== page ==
If you adore gold jewelry, but are hindered by its cost, rolled gold is a great alternative, with the same appearance and look as solid gold. This affordable metal can last for decades, if properly cared for and maintained. Its cost-effectiveness and accessibility have made it one of the most popular and desired types of metals.
Let’s take a closer look at rolled gold, what it is, its pros and cons and whether it’s the right type of gold for you.
What is Rolled Gold?
Rolled gold, also known as gold filled, is made by pressing sheets of gold onto a base metal of typically copper, brass or silver. These metals are fused together with heat, and then used to make jewelry.
The origins of rolled gold can be traced back to 19th century England, when costume jewelry began to rise in popularity. During this era, rolled gold ornaments, were desired for their long-lasting and durable nature and affordability.
Rolled gold became even more popular after the First World War, when there was an economic recession, and solid gold jewelry became unaffordable to many. Gold filled became the more popular term for rolled gold later on (more on this below).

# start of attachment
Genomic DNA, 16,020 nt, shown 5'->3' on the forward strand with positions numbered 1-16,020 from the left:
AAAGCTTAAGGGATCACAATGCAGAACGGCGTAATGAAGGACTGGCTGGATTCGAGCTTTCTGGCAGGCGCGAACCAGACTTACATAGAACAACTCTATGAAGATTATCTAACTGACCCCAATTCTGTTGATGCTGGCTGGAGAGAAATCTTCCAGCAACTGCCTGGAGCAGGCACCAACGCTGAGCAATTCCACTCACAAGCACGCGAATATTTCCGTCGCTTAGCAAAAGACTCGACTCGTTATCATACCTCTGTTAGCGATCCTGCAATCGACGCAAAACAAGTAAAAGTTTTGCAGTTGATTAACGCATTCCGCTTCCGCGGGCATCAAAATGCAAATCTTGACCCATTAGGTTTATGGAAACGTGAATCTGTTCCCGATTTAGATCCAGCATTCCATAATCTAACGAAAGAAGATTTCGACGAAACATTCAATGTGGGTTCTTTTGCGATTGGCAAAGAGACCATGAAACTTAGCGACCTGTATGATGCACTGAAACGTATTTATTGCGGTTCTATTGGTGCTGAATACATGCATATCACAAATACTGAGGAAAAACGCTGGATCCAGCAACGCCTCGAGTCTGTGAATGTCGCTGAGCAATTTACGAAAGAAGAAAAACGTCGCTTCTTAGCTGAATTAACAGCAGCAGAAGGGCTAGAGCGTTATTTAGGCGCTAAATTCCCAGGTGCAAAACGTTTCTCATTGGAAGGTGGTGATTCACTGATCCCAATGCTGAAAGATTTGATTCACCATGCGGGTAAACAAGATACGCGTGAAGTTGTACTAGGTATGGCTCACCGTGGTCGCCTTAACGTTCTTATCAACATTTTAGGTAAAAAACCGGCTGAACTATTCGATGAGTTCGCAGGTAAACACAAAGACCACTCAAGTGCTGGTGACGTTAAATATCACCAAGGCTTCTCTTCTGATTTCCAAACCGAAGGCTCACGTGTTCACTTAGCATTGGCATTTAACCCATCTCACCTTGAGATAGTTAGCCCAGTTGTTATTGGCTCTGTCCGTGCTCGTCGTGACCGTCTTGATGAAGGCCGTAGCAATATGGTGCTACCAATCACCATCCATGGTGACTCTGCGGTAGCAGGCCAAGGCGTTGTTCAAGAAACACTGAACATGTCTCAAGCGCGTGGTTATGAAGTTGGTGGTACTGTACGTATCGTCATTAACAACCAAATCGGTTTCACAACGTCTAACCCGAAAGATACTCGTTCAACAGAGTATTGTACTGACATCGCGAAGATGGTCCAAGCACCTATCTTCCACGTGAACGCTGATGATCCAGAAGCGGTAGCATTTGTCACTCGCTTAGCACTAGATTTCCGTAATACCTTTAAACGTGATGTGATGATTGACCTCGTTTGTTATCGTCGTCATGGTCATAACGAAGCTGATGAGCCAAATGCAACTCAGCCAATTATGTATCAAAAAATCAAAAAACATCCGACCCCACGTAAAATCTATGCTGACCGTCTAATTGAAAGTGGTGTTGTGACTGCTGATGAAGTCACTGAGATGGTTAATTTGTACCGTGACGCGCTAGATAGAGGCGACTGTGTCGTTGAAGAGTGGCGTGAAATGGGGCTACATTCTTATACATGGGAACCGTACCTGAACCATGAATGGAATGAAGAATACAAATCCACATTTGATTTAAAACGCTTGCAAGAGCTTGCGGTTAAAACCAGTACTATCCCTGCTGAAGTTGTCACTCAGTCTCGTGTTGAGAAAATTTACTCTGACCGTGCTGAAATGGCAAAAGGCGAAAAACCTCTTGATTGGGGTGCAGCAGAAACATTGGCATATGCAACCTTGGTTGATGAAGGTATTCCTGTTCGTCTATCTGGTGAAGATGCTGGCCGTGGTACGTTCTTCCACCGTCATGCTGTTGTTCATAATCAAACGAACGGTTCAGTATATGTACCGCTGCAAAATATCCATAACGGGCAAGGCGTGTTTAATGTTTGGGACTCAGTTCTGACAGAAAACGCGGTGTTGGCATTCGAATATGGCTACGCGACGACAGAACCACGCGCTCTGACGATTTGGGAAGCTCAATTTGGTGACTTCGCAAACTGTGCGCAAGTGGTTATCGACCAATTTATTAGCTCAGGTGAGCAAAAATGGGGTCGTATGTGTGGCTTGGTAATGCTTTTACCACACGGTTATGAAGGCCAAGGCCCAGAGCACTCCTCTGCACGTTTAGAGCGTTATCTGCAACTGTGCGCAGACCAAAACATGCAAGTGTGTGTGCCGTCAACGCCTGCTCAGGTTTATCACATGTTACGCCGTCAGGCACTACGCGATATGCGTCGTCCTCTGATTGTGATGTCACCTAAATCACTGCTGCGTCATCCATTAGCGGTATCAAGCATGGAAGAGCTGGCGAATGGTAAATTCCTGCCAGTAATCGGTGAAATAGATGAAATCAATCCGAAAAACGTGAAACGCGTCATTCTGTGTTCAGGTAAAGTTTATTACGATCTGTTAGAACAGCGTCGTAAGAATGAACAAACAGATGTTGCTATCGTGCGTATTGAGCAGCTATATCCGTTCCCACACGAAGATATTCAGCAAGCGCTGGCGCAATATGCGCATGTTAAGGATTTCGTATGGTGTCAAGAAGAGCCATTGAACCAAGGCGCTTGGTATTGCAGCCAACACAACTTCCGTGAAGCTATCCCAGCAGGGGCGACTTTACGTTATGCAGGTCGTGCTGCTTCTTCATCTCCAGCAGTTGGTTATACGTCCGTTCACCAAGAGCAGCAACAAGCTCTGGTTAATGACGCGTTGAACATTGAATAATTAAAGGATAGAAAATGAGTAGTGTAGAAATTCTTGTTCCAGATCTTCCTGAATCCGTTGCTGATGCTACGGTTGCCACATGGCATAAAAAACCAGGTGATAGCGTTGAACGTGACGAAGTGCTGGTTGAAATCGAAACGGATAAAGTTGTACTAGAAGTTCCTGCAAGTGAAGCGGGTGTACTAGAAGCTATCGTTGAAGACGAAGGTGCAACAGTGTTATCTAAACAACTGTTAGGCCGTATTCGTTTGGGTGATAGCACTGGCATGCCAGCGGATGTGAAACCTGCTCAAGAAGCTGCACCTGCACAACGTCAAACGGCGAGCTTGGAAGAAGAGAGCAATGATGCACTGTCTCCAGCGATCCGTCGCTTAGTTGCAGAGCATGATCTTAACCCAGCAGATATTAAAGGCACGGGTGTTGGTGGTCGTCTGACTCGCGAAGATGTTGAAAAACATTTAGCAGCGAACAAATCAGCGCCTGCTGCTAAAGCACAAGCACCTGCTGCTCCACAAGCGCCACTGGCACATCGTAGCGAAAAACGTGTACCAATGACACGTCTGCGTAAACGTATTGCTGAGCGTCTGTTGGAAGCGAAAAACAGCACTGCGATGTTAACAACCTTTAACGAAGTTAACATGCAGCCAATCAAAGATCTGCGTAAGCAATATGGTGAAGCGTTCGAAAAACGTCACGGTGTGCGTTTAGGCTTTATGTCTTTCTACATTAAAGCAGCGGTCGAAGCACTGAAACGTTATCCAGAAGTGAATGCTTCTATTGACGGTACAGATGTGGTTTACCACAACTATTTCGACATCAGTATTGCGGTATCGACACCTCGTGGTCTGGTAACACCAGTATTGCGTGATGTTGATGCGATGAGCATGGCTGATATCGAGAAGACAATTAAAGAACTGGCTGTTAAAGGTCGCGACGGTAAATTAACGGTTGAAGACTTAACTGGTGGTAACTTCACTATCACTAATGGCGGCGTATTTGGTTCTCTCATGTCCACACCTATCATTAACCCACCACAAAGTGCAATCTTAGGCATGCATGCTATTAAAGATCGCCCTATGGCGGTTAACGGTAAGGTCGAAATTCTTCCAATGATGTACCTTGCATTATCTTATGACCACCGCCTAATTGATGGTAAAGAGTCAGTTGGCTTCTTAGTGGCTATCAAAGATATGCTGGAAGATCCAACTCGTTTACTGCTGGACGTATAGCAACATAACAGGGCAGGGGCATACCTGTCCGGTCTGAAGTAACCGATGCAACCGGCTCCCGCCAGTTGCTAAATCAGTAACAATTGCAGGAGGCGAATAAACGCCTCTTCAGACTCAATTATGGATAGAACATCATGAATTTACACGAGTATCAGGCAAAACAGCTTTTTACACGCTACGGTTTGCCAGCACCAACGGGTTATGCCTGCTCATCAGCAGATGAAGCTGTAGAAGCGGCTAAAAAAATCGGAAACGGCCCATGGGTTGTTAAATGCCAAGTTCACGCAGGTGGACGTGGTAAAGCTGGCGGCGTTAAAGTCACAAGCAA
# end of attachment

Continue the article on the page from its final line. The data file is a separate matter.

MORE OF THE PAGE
Rolled Gold vs. Gold Filled
Gold filled chain by Rixen Jewelry. See it here.
Rolled gold and gold filled jewelry are made using the same process. However, gold filled jewelry tends to have a higher content of gold, containing 5% or more pure gold in the alloy. In the past, rolled gold was used interchangeably with gold filled. Today, rolled gold means that the piece of jewelry has less than 5% of its weight in pure gold.
The United States has strict standards for gold filled, stating that for a metal to be identified as gold filled, it must have at least 5% or 1/20 of pure gold content of its total weight. If the metal doesn’t reach this standard, it’s considered rolled gold.
Rolled gold ornaments must be certified to authenticate their purity and weight. Ornaments are usually stamped with the letters RG to signify that they are made from rolled gold. For instance, if a chain or bracelet has a mark that says 1/40 14K RG, it means that the ornament has 2.5% of real gold and is made from 14 karats.
The phrase rolled gold is a better way to describe the process used in crafting these metals, compared to gold filled which can be misleading and confusing.
The Pros of Rolled Gold
Vintage rolled gold bangle by Lime Tree Design. See it here.
Despite the fact that rolled gold isn’t as strong as solid gold, it nevertheless has its own advantages. Let’s take a look at some of the advantages of rolled gold.
- Durability: Rolled gold can last for a very long time if it’s properly cared for and maintained. Unlike gold plating, rolled gold is more durable and easier to maintain.
- Affordability: Rolled gold is much more cost-effective in comparison with solid gold. This is why it’s a great option for those who desire to wear gold jewelry.
- Appearance: It’s usually hard to tell the difference between solid gold and rolled gold. Both look very similar in terms of color, texture, and luster.